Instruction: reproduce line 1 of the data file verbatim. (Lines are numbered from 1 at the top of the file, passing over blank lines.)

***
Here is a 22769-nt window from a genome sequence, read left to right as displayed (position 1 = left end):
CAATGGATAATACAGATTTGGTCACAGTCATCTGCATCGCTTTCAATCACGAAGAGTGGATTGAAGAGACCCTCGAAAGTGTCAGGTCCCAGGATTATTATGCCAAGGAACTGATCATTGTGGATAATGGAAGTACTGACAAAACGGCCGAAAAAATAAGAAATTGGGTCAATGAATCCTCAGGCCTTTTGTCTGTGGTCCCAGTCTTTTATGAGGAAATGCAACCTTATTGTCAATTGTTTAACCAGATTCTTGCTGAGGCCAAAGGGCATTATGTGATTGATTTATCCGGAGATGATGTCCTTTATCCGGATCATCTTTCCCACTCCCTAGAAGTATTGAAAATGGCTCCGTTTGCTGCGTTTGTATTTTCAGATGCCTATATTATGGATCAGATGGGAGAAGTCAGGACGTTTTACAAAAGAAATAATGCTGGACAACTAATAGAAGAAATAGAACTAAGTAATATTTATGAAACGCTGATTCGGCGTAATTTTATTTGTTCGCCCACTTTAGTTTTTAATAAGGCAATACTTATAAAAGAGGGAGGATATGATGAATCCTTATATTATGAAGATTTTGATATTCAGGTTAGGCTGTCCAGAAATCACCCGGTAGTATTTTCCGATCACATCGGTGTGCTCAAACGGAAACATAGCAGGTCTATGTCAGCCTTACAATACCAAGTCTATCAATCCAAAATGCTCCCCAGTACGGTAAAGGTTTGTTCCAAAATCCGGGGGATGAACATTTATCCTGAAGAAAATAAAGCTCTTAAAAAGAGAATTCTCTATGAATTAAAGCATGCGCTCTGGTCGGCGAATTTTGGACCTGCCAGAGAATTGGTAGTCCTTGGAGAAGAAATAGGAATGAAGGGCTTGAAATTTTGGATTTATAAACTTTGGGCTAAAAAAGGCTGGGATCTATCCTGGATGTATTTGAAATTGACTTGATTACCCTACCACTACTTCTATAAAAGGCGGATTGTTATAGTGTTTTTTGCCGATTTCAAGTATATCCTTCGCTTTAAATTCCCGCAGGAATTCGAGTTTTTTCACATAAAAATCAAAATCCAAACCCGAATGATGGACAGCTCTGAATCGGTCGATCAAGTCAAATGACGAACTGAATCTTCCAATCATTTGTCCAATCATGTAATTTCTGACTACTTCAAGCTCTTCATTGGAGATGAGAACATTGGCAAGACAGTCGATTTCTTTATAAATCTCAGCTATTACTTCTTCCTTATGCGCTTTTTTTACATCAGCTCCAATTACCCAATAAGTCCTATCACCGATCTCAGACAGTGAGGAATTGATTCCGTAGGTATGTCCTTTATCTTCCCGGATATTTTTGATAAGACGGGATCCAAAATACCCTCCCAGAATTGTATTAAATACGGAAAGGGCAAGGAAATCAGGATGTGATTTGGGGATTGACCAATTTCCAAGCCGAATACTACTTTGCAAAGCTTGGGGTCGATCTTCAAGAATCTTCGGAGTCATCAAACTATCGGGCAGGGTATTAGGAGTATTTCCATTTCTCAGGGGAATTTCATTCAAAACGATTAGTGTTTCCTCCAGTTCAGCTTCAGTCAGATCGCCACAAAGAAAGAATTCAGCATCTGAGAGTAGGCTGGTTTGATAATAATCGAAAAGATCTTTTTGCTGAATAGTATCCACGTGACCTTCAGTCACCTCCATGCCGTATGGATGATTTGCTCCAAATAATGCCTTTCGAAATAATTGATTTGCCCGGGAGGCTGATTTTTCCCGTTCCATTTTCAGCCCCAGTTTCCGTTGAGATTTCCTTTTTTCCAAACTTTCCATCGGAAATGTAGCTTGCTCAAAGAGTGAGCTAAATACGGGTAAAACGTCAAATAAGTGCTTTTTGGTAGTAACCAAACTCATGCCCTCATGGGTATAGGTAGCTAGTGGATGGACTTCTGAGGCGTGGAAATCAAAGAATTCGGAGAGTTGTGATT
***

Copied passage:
Here is a 22769-nt window from a genome sequence, read left to right as displayed (position 1 = left end):